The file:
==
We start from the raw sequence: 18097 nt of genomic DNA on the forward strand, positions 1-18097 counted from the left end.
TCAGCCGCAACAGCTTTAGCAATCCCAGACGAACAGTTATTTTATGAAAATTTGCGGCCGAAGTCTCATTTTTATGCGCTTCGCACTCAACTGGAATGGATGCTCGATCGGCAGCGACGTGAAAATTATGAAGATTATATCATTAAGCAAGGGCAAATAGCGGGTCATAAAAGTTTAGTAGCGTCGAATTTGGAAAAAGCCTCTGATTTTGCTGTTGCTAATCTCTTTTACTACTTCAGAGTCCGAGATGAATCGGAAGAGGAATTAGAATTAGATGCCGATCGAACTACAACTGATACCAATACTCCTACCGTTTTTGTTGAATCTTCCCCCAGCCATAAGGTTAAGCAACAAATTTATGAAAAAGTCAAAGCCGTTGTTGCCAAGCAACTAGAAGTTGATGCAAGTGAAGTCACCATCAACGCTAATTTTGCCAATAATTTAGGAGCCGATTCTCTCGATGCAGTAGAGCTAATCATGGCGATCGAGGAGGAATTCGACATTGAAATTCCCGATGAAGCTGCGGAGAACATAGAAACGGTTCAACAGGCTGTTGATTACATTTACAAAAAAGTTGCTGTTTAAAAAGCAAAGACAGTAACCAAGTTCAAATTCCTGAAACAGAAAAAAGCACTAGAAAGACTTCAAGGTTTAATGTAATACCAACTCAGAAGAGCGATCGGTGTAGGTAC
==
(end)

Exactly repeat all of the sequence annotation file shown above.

We start from the raw sequence: 18097 nt of genomic DNA on the forward strand, positions 1-18097 counted from the left end.
TCAGCCGCAACAGCTTTAGCAATCCCAGACGAACAGTTATTTTATGAAAATTTGCGGCCGAAGTCTCATTTTTATGCGCTTCGCACTCAACTGGAATGGATGCTCGATCGGCAGCGACGTGAAAATTATGAAGATTATATCATTAAGCAAGGGCAAATAGCGGGTCATAAAAGTTTAGTAGCGTCGAATTTGGAAAAAGCCTCTGATTTTGCTGTTGCTAATCTCTTTTACTACTTCAGAGTCCGAGATGAATCGGAAGAGGAATTAGAATTAGATGCCGATCGAACTACAACTGATACCAATACTCCTACCGTTTTTGTTGAATCTTCCCCCAGCCATAAGGTTAAGCAACAAATTTATGAAAAAGTCAAAGCCGTTGTTGCCAAGCAACTAGAAGTTGATGCAAGTGAAGTCACCATCAACGCTAATTTTGCCAATAATTTAGGAGCCGATTCTCTCGATGCAGTAGAGCTAATCATGGCGATCGAGGAGGAATTCGACATTGAAATTCCCGATGAAGCTGCGGAGAACATAGAAACGGTTCAACAGGCTGTTGATTACATTTACAAAAAAGTTGCTGTTTAAAAAGCAAAGACAGTAACCAAGTTCAAATTCCTGAAACAGAAAAAAGCACTAGAAAGACTTCAAGGTTTAATGTAATACCAACTCAGAAGAGCGATCGGTGTAGGTAC